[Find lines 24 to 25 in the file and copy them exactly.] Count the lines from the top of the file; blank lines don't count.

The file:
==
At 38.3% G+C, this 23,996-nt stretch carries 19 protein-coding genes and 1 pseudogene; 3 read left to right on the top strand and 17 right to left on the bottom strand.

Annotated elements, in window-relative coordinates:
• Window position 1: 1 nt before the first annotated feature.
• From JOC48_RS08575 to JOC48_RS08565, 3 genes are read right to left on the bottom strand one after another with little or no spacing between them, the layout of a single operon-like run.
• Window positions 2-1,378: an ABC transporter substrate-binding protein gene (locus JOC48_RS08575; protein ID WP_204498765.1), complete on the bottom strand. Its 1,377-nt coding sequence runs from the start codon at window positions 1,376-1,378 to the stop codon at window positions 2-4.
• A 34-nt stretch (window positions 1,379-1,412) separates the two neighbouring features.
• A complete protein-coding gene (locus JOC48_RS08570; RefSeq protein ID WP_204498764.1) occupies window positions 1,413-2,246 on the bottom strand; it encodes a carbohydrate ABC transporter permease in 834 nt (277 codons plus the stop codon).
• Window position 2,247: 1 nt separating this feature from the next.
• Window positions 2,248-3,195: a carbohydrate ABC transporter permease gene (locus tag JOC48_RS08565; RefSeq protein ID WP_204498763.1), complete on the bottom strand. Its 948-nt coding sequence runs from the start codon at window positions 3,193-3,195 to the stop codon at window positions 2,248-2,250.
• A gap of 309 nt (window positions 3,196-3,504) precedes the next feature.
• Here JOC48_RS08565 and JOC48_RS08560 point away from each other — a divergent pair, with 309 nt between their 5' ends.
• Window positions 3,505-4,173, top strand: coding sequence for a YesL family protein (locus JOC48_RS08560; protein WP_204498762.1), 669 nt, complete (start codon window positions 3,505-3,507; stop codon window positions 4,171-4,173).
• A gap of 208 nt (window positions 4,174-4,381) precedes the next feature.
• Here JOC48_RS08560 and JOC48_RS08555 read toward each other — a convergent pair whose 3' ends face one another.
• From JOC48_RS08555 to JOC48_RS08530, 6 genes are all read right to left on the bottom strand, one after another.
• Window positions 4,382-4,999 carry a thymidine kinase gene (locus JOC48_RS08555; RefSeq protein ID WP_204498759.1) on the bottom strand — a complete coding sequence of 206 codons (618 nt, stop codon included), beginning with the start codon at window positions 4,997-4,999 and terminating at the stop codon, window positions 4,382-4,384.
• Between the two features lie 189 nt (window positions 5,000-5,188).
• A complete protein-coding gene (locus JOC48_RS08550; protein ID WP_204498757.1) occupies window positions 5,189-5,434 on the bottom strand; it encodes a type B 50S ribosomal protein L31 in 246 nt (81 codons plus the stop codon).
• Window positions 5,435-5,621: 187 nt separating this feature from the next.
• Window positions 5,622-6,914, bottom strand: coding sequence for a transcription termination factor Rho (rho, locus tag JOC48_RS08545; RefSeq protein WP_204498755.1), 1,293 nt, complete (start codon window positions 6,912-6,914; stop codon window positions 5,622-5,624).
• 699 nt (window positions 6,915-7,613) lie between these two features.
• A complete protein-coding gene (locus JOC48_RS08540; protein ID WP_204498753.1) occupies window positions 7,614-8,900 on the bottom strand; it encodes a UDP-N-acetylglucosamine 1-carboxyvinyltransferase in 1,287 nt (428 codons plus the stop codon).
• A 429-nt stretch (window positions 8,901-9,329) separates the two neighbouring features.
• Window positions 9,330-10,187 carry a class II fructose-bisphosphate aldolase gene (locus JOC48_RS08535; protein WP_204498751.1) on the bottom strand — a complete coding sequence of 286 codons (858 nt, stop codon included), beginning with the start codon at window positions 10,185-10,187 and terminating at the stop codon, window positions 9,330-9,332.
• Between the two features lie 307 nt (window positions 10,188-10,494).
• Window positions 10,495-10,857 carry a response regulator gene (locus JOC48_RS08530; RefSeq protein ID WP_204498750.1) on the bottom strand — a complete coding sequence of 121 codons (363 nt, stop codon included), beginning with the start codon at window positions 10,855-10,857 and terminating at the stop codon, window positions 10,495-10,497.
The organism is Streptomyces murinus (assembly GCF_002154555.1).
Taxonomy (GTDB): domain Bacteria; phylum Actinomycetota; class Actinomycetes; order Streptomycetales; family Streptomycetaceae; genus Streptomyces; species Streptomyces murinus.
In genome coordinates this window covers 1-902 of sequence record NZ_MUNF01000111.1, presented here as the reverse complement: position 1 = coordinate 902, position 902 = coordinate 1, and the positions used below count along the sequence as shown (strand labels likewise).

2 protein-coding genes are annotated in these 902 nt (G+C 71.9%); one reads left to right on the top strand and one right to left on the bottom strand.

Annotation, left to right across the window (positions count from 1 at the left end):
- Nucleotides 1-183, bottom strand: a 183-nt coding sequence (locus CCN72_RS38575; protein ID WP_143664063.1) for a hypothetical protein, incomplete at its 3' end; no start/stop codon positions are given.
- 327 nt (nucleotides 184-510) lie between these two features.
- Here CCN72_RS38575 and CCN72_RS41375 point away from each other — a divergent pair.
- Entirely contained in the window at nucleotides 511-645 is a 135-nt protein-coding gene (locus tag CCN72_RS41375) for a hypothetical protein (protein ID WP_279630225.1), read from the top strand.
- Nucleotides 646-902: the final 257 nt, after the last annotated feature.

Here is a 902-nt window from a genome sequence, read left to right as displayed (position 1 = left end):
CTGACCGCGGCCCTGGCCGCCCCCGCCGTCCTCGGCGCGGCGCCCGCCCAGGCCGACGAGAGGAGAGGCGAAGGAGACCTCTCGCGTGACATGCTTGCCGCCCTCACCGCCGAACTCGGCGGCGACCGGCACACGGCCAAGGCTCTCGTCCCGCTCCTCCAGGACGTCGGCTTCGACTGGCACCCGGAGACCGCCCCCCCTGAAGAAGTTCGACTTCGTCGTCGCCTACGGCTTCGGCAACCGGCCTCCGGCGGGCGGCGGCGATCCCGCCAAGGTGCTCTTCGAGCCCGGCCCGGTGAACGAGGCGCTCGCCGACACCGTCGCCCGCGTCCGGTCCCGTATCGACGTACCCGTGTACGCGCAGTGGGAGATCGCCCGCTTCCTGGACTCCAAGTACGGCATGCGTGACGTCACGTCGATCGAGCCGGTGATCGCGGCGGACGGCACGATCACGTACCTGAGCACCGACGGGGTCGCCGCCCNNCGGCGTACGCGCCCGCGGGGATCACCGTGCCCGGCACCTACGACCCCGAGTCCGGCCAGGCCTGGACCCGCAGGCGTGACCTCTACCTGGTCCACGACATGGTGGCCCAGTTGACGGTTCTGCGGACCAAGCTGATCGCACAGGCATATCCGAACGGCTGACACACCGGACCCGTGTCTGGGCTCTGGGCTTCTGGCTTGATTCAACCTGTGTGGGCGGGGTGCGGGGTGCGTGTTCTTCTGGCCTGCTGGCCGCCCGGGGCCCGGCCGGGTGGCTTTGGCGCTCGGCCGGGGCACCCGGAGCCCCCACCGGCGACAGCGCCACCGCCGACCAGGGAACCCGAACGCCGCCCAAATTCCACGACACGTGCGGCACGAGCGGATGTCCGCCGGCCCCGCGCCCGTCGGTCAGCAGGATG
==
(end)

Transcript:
• Window positions 9,330-10,187 carry a class II fructose-bisphosphate aldolase gene (locus JOC48_RS08535; protein WP_204498751.1) on the bottom strand — a complete coding sequence of 286 codons (858 nt, stop codon included), beginning with the start codon at window positions 10,185-10,187 and terminating at the stop codon, window positions 9,330-9,332.
• Between the two features lie 307 nt (window positions 10,188-10,494).